MATA Architects has added a timber-clad extension to a house in north London, with windows concealed behind large shutters that can be opened using mechanical winches.
The London architecture studio extended the ground floor of the mid-terrace Victorian property in Islington, replacing a first-floor conservatory with a home office that doubles as a guest bedroom.
MATA Architects’ design is a response to the conditions of the dense urban site, which is surrounded and overlooked by neighbours on multiple sides.
The solution to this typical London extension condundrom was to incorporate movable sections into the facades that perform several functions. Shutters provide privacy, security and shade while retaining opportunities for views and natural daylight.
“This is a small and seemingly simple first-floor extension conceived as a ‘reconfigurable box’ – both internally and externally,” explained MATA Architects director, Dan Marks.
“The triumph, for us, is that this simplicity succeeds in concealing so much precision engineering that is packed into the box.”
The architects oversaw a planning application for the entire project that reflects the house’s setting within a conservation area.
Stained Siberian larch contrasts with the yellow London stock brick. The surfaces wrapped in vertical timber batons incorporate two bespoke counterbalanced shutters that are manually operated using marine-grade brake winches on either side of the windows.
A self-locking mechanism allows the occupants to accurately control the shutters and ensure they can be safely held open at any point. Six rotations of the winch transform the shutters from fully closed to fully open.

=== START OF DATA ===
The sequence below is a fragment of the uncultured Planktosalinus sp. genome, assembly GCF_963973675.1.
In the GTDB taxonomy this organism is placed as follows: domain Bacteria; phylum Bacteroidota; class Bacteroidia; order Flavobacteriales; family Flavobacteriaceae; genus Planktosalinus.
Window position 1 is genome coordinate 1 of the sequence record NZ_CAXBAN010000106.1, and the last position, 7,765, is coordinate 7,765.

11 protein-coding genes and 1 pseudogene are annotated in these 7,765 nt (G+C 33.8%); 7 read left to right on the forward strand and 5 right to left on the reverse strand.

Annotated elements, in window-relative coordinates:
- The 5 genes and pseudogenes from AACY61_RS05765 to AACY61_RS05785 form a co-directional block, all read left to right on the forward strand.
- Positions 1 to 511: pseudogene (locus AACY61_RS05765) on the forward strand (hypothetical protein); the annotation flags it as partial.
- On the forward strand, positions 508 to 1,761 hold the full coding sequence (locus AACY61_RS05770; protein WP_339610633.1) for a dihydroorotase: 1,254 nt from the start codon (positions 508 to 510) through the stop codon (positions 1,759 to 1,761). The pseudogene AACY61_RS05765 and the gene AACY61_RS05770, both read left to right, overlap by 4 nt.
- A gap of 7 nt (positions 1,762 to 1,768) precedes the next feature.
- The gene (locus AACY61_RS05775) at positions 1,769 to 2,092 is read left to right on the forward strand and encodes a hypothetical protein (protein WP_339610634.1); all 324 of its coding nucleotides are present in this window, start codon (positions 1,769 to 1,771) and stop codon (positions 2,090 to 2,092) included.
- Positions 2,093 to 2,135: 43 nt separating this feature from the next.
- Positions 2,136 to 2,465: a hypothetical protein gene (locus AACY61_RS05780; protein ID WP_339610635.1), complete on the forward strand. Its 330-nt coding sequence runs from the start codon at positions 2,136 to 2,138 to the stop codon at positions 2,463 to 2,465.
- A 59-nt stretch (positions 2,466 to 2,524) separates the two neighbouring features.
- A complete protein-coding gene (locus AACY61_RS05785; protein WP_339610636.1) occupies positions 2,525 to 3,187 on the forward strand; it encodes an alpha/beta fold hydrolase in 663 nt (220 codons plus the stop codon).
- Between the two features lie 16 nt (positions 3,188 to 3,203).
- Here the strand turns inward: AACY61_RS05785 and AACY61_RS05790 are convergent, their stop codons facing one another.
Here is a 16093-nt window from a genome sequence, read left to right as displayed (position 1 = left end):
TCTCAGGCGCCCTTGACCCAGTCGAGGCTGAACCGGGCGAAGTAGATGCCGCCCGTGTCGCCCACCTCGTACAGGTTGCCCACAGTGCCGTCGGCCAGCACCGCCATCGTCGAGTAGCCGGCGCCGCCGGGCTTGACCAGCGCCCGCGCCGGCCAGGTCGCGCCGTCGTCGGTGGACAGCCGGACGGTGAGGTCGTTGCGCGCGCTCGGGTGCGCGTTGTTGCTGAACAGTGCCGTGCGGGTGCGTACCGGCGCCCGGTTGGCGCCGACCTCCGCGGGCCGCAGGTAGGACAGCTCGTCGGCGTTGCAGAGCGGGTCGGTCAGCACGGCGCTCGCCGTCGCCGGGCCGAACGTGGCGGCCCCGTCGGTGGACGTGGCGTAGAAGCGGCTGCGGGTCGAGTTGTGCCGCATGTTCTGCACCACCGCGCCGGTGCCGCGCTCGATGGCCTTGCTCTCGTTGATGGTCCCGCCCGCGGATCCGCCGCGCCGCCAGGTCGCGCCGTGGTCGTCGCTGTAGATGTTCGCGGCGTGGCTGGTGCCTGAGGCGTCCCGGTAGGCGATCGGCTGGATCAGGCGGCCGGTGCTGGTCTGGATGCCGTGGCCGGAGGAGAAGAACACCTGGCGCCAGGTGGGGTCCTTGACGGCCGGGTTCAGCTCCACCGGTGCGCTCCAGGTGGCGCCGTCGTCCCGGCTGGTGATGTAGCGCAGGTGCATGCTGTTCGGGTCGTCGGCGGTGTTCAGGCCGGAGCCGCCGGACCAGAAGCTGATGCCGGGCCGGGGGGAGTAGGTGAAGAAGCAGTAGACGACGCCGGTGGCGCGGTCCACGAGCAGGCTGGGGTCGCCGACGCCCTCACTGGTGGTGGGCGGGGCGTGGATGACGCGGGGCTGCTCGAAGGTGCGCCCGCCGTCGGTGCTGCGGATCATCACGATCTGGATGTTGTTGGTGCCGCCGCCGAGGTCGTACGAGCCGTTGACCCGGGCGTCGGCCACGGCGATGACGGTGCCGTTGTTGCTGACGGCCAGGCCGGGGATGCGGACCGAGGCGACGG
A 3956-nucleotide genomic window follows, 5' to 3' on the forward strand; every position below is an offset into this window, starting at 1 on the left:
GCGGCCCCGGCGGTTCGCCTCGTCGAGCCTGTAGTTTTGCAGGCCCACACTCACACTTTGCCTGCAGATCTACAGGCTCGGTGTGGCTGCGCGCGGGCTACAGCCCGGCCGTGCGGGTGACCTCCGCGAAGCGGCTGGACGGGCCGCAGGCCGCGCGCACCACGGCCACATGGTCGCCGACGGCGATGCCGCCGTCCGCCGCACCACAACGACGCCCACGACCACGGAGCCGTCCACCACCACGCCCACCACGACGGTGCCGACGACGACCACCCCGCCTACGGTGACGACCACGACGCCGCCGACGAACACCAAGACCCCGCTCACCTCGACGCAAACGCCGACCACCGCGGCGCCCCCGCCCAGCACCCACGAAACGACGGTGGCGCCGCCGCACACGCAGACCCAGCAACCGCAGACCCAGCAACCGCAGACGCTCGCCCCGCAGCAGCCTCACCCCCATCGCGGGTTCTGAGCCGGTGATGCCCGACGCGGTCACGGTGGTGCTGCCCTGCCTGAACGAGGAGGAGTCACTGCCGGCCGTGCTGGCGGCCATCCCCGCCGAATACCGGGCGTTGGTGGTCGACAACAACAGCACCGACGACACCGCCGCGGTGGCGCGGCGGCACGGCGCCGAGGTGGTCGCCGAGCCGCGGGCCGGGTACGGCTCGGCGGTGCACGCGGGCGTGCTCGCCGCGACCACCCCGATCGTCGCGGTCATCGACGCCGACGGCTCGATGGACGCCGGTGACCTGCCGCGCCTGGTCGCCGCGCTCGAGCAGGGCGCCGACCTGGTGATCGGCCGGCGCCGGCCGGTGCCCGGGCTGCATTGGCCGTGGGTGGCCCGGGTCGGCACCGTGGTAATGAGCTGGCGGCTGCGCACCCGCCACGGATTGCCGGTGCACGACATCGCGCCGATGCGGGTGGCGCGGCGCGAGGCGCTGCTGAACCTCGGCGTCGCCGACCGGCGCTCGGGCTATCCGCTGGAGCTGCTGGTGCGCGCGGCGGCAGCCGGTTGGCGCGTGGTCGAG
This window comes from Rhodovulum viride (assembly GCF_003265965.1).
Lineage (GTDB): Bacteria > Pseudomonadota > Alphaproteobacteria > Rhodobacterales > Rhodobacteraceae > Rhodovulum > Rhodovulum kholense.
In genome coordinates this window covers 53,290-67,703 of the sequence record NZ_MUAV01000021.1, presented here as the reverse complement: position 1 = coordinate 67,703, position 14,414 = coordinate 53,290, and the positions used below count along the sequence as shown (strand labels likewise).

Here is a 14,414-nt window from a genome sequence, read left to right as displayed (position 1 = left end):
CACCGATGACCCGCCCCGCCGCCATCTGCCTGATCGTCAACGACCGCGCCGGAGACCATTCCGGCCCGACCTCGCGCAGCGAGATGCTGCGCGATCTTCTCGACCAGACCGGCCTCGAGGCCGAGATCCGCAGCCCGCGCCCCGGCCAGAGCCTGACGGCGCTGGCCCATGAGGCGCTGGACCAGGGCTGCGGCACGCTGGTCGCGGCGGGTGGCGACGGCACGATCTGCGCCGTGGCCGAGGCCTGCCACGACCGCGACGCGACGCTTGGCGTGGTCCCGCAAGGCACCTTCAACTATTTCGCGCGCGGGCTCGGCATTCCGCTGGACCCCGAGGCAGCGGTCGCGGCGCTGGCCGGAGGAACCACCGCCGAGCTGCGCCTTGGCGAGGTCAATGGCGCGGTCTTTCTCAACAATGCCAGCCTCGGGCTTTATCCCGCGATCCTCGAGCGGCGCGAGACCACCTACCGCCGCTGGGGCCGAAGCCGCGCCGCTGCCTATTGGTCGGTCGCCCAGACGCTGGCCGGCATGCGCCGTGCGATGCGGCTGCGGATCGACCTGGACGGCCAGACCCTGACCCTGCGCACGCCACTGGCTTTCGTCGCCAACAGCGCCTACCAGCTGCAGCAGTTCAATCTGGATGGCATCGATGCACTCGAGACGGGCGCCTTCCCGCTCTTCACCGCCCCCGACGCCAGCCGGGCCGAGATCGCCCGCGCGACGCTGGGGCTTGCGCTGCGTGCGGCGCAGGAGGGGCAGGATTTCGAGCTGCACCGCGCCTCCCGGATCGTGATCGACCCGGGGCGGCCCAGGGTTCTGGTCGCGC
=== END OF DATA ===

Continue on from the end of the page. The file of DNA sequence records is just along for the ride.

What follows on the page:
The shutters allow for multiple configurations of the box’s elevations. When fully open they form overhangs that protect the windows from direct solar gain, and when closed they disappear into the ribbed outer surfaces.
MATA Architects worked with Scottish firm Old School Fabrications and structural engineering company Entuitive to develop the complex facade system, which was fabricated in small sections to aid assembly on site.
Internally, the simple space features a ceiling with exposed oak joists that matches the built-in shelving, door frames and window sills. The corner windows look out onto an urban view of neighbouring houses and gardens.
The room also features built-in storage and a compact en suite bathroom with a reeded-glass door that allows daylight to enter its white-tiled interior.
Moving buildings and kinetic architecture can provide ingenious engineering solutions to urban architectural problems.
Manuel Herz Architects designed a housing block in Zurich where shutters transform into balconies, and Richard Murphy Architects designed the founders own house in London with secrete hatches, sliding parts and foldable walls.
Photography is by Peter Landers.